Of diversity, unity and progress

The social media is routinely awash with acerbic comments that eloquently speak to the antagonistic relationship that exist among Nigerians – they come with heavy religious and ethnic connotations. The situation now amounts to a declaration of war against the country’s unity. The warriors in the battlefield are preponderantly youth which clearly places the country’s future in a quandary. Sadly, moderating voices are few and far between.

Nigeria is an intriguing weave of cultures, faith and tribes constituting a huge population that should ordinarily serve the union. Essentially, its rich diversity holds an abounding potential for collective progress and development.

The history of the country is so steeped in mutual suspicion, mistrust enabled by religion and ethnicity which has reduced diversity to a disadvantage. The amalgamation of the country was clearly for administrative convenience as many commentators are wont to describe it. The requisite hard work in welding the constituent parts together was well and truly missing.

After independence, development found fertile space to grow at the different regions. The regions developed at their pace under a parliamentary political arrangement. Though not a perfect situation yet the leaders worked in instituting growth and development. However, thicket of problems which touched on rivalry, political tensions and ultimately, failure in blending the ethnic groups for synergy in achieving the bigger goal of nation building led to a collapse of the democratic experience through ethnically related coups and counter coups followed by a civil war.

In a bid to fully integrate the nation with all the lines of difference completely blurred and to ensure that no part is left behind in terms of development- a new system of governance was introduced coupled with other interventions. Be that as it may, the country has remained a country of strange bedfellows after many years of being together and struggling for an identity as a nation.

As things stand, the parts are at daggers drawn- placing the country on the edge. A cacophonous cry of secession remains deafening. Myriad of the disparate groups are not particularly comfortable being in the union owing to the poor handling of the country’s diversity. Political governance has failed to respect diversity- several interventions aimed at instituting equity and justice have been largely implemented in breach.

It’s shameful that despite the spike in education and exposure many citizens still view happenings largely from primordial lenses; incendiary comments continue to grow apace. It is pathetic that the whole idea of voting is simply to install a government that would place one group or religion above the other in the dispensation of political favours.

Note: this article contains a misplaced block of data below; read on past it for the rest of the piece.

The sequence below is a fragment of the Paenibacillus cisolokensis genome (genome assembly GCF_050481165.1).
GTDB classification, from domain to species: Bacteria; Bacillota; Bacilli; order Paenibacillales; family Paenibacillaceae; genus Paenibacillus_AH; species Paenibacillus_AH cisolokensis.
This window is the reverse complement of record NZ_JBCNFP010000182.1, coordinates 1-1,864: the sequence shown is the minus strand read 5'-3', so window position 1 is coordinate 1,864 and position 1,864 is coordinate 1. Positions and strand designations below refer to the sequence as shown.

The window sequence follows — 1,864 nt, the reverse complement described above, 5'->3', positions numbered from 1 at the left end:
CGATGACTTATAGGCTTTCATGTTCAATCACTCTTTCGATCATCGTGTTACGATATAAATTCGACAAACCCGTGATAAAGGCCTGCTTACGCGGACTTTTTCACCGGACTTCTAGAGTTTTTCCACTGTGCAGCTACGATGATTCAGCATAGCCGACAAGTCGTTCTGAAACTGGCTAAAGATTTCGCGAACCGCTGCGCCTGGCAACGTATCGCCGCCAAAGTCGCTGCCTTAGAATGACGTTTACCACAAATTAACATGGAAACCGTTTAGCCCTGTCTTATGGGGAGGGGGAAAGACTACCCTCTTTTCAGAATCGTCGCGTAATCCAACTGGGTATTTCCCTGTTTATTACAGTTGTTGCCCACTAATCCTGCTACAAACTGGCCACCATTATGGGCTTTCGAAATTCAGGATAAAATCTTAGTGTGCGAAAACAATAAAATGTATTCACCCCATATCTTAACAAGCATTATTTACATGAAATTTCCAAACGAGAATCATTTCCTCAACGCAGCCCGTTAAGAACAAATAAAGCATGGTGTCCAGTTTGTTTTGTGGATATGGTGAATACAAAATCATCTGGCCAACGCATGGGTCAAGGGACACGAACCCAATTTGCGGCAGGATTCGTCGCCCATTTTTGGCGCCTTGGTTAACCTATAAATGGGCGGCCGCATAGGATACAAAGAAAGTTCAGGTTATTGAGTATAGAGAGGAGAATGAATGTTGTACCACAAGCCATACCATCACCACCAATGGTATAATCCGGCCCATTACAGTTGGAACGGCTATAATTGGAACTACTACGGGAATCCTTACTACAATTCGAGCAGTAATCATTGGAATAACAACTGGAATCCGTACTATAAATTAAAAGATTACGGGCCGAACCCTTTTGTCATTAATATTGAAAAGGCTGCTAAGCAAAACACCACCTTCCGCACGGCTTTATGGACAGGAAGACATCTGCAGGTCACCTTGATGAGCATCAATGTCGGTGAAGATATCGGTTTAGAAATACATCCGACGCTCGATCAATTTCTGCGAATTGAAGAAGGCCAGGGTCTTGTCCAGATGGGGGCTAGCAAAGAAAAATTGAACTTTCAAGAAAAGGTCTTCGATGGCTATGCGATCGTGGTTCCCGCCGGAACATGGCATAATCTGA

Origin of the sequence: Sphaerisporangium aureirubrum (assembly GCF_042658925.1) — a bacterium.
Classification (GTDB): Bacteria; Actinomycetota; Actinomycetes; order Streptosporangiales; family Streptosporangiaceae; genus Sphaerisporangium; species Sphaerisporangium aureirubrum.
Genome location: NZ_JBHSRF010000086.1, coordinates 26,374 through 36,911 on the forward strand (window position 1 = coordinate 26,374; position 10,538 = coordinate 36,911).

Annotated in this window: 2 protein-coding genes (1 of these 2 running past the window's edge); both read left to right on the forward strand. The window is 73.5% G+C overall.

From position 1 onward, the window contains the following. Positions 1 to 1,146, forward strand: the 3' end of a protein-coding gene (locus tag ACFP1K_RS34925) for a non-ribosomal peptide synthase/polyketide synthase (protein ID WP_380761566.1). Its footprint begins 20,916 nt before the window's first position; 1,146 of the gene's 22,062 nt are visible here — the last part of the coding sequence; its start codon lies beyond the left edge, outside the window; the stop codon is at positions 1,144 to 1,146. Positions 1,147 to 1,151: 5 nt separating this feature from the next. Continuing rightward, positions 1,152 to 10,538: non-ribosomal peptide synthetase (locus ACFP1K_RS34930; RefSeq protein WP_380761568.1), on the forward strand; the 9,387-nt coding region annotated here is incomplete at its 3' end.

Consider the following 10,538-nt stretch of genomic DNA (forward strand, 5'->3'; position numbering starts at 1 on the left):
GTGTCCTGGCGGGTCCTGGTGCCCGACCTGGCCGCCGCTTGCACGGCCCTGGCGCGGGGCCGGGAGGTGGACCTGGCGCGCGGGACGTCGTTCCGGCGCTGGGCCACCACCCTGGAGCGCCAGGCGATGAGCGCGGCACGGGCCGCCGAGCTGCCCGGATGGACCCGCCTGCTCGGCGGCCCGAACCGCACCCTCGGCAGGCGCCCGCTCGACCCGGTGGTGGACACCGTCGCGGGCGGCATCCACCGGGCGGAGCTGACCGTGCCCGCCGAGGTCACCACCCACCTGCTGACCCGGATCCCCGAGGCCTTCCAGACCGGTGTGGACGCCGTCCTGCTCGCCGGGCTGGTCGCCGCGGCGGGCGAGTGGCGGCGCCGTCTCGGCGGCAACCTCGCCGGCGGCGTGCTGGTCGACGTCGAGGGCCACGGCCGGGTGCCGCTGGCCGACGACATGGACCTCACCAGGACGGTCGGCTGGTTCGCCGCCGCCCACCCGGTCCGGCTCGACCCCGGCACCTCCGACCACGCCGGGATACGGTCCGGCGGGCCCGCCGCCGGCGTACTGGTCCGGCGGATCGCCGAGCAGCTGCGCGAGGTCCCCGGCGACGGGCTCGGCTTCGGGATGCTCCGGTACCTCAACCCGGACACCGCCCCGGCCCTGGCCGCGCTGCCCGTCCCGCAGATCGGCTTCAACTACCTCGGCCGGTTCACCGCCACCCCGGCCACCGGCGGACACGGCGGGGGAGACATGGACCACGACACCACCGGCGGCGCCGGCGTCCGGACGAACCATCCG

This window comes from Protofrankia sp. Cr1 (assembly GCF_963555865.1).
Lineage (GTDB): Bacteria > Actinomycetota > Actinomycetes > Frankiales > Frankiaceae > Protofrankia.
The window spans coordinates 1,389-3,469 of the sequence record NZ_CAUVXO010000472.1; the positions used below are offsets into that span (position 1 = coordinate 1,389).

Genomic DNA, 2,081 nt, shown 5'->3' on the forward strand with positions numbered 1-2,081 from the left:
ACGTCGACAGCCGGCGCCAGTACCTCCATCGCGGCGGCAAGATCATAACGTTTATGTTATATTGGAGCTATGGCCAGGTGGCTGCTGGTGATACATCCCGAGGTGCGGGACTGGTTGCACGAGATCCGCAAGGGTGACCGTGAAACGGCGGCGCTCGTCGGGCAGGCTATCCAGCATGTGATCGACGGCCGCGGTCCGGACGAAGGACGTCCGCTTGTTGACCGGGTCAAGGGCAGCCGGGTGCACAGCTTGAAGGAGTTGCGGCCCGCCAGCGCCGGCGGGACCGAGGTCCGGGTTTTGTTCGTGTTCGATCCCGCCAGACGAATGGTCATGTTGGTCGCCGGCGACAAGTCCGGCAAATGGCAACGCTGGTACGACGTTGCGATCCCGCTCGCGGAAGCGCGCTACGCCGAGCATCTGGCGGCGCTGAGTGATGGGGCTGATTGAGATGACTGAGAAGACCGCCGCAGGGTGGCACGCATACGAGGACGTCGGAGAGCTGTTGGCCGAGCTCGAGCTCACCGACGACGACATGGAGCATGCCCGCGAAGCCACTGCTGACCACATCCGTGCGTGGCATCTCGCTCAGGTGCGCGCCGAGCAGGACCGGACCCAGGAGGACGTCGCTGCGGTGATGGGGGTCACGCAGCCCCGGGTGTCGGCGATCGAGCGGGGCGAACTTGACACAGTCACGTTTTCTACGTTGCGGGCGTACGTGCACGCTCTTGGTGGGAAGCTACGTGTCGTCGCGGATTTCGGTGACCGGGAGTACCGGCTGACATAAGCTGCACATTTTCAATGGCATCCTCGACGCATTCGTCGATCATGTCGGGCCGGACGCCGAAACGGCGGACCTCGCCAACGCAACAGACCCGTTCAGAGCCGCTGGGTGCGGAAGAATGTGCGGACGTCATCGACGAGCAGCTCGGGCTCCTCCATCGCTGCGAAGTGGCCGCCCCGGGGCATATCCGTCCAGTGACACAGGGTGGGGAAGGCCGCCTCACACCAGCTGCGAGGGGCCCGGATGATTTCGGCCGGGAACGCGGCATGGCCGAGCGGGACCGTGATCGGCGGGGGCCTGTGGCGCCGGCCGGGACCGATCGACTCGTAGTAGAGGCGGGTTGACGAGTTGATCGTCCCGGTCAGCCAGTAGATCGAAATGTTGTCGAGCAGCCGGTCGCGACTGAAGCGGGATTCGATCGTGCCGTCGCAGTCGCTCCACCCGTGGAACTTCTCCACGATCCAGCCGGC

It still hard to come to term with the thinking in some quarters that a citizen from another region is unqualified to oversee the affair of the nation’s capital- which is supposed to be a part of the symbol of our national unity. So, it is a difficult proposition to journey together with a warped attitude or mindset. Many still don’t think of the country as huge and diverse.

Truth is, the more the attempt to respect diversity the better for any society. Some of the successful countries of the world had to manage their diversity to facilitate progress which effectively dismisses the common believe that Nigeria is too diverse to enable meaningful progress.

The conundrum has always been poor leadership – some of the leaders remain tied to our past where our great leaders govern strictly on regional lines. And, their memories are still invoked to inflame passion in driving leaders not least in doing more to their regions- of course, at the expense of other parts which promote rent- seeking, corruption and mediocrity among other things. This is not to denigrate our past leaders or their achievements.

The responsibility of present crop of leaders is to draw from their fountain of inspirational leadership, zeal, farsightedness in working for the collective good in building in a nation where everyone irrespective of tribe faith are respected. The recent election cycle exemplified the very problem of the country. The division was wide- that the world saw a riven nation.

Socio-economic development requires that all citizens are engaged in harvesting the full benefits of the uniqueness of culture and talents of the disparate groups that constitute the country. The military administrations in the past were a lot fairer and conscious of the country’s diversity.

Accepting our diversity and ensuring it reflects in how the country in being administered is the path to achieving unity and by extension growth and development. Respect for diversity is about tolerance, peaceful coexistence and equal opportunity.

Ungbo writes from Kaduna via

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